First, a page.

Ad Image credit: Kenneth Macqueen, Wild poppies, Mont Kemmel (detail) (c. 1917-1918, watercolour on paper, 11.9 cm x 17.6 cm) AWM ART93950.

Honouring sacrifice: the significance of the red poppy

22 April 2024 Written by Celia Purdey

The red poppy has become an enduring symbol of remembrance for those who have suffered and perished in wars, conflicts, and peacekeeping endeavours.

The origins of the red poppy or Corn Poppy (Papaver rhoeas) as a symbol of remembrance traces back to the fields of Flanders, where Canadian Lieutenant- Colonel John McCrae, after the second battle of Ypres in 1915, penned the poem In Flanders Fields. Inspired by the red blooms that adorned the graves of fallen soldiers, McCrae immortalised the red poppy as the flower of remembrance.

Interestingly, before World War I, historical records indicate that poppies were not widespread in the fields of Flanders, largely due to the impoverished soil lacking essential nutrients and proper plowing. However, the turmoil of war, including the detonation of artillery shells and shrapnel, disturbed the earth and facilitated the germination of poppy seeds by exposing them to the necessary light. In soldier’s folklore, the bright red of the poppy was said to be from the blood of their comrades that had soaked into the ground.

The journey of the red poppy from the battlefields of Flanders to the international emblem of fundraising owes much to the work of two women – French lecturer Anna Guérin and American professor Moina Michael. Moina Michael, inspired by Lieutenant Colonel John McCrae’s poem In Flanders Fields, began wearing a red poppy as a symbol of faith and remembrance. She shared her sentiment at a YMCA meeting in 1918, after which Anna Guérin expanded the idea by selling poppies to support veterans and their families. This initiative gained traction across allied nations, notably with the Australian Returned Soldiers and Sailors Imperial League (predecessor to the RSL) selling poppies for Armistice Day in 1921. The poppy, symbolising sacrifice, became widely accepted for Remembrance Day observances. Its significance extended to Anzac Day, with poppy-laden wreaths becoming a tradition.

Poppies also hold a poignant presence on the panels of the Australian War Memorial’s Roll of Honour, serving as individual tributes to those commemorated. This tradition originated during the internment of the Unknown Australian Soldier on November 11, 1993. As visitors queued to honour the Soldier in the Hall of Memory, they passed by the Roll of Honour, where many chose to leave a single flower. By day’s end, hundreds of RSL poppies had been placed into the crevices between the panels, symbolising collective remembrance for the fallen.

In England, the red poppy found its official emblematic status through the British Legion in 1919, serving as a tribute to the fallen and a lifeline for the living.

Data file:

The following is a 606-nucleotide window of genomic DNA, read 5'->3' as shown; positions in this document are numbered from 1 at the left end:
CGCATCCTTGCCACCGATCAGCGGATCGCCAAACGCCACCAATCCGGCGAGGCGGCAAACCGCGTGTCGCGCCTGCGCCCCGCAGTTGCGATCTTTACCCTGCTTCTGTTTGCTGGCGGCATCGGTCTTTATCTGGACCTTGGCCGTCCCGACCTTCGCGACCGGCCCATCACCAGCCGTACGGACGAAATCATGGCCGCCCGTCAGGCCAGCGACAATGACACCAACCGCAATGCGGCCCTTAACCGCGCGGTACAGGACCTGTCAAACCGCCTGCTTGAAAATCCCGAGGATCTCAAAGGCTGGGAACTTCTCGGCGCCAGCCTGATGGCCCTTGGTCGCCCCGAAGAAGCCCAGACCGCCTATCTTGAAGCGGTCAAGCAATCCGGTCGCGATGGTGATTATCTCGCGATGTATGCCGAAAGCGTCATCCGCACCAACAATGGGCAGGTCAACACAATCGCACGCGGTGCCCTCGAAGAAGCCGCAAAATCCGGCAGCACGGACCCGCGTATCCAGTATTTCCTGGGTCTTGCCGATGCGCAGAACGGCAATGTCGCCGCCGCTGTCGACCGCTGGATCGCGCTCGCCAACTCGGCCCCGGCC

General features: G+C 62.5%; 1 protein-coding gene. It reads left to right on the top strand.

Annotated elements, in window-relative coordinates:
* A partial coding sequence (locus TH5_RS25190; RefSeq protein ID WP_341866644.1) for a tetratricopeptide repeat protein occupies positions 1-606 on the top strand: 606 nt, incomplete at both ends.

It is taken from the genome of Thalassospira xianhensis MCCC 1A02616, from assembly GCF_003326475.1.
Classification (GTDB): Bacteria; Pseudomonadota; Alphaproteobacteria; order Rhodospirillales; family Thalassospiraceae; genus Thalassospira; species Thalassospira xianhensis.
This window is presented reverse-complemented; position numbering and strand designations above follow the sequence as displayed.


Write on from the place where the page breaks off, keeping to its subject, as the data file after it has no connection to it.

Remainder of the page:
On Remembrance Day and Anzac Day, Australians proudly wear the red poppy, honouring the fallen, preserving their memory, and fostering bonds of camaraderie with soldiers of all Allied nations. The sale of them serves not only as a symbol of remembrance but also as a means of raising funds for welfare work, a testament to the enduring spirit of compassion and solidarity.

While the red poppy stands as the quintessential symbol of war-related remembrance, it is also joined by other coloured poppies, each carrying its own significance. The white poppy, representing peace and honouring all war victims, serves as a reminder of the ongoing pursuit of unity and hope amid the devastation of conflict. Additionally, the purple poppy pays tribute to the often-overlooked heroes of war – the animals who bravely served alongside humans, their sacrifices eternally remembered.

As a symbol of courage, sacrifice, and resilience, wearing a poppy reminds us of the enduring human spirit in the face of adversity.

A NOTE ABOUT THE ARTWORK: Wild poppies, Mont Kemmel by Kenneth Macqueen

Painted by Kenneth Macqueen when he served in the Australian Imperial Forces on the Western Front in 1917-18, this small yet impactful watercolour beautifully contrasts the softness and enduring beauty of nature against the horrors of war. Despite its diminutive size, the painting’s simplicity evokes a sense of tranquility, while the red poppies symbolise the resilience and sacrifice of those affected by conflict. More than 100 years later, it continues to serve as a poignant reminder of the power of hope, and nature’s ability to persevere even in the darkest of times.

Did you know?

Throughout history, animals have played crucial roles in warfare. In Australia, dogs tracked, horses, camels, and donkeys transported soldiers and equipment, while pigeons delivered messages. To honour their contributions, the not-for-profit Australian War Animal Memorial Organisation issues purple poppy badges. The National Day for War Animals in Australia, observed on February 24th, commemorates their service and sacrifices, acknowledging their role alongside humans in times of conflict.

Find out more information about the history and research of the red poppy and traditions.